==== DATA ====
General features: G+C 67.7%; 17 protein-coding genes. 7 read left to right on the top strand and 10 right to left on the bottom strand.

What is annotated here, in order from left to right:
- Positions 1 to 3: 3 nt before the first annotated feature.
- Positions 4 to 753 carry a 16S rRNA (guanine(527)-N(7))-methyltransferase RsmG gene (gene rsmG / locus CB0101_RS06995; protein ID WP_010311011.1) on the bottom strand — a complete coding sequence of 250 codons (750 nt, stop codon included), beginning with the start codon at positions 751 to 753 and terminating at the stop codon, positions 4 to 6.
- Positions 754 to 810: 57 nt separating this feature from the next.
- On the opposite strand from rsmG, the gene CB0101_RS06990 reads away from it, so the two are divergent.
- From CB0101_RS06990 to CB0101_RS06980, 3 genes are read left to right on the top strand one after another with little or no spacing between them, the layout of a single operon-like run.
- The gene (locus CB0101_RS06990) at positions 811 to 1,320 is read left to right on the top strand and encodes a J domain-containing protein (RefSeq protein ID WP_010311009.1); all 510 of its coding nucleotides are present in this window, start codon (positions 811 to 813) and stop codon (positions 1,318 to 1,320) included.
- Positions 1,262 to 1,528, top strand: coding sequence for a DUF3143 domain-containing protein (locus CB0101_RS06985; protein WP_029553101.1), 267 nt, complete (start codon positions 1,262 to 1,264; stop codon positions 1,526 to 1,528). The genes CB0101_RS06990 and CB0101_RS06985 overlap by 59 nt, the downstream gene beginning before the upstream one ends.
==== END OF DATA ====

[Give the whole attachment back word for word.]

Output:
General features: G+C 67.7%; 17 protein-coding genes. 7 read left to right on the top strand and 10 right to left on the bottom strand.

What is annotated here, in order from left to right:
- Positions 1 to 3: 3 nt before the first annotated feature.
- Positions 4 to 753 carry a 16S rRNA (guanine(527)-N(7))-methyltransferase RsmG gene (gene rsmG / locus CB0101_RS06995; protein ID WP_010311011.1) on the bottom strand — a complete coding sequence of 250 codons (750 nt, stop codon included), beginning with the start codon at positions 751 to 753 and terminating at the stop codon, positions 4 to 6.
- Positions 754 to 810: 57 nt separating this feature from the next.
- On the opposite strand from rsmG, the gene CB0101_RS06990 reads away from it, so the two are divergent.
- From CB0101_RS06990 to CB0101_RS06980, 3 genes are read left to right on the top strand one after another with little or no spacing between them, the layout of a single operon-like run.
- The gene (locus CB0101_RS06990) at positions 811 to 1,320 is read left to right on the top strand and encodes a J domain-containing protein (RefSeq protein ID WP_010311009.1); all 510 of its coding nucleotides are present in this window, start codon (positions 811 to 813) and stop codon (positions 1,318 to 1,320) included.
- Positions 1,262 to 1,528, top strand: coding sequence for a DUF3143 domain-containing protein (locus CB0101_RS06985; protein WP_029553101.1), 267 nt, complete (start codon positions 1,262 to 1,264; stop codon positions 1,526 to 1,528). The genes CB0101_RS06990 and CB0101_RS06985 overlap by 59 nt, the downstream gene beginning before the upstream one ends.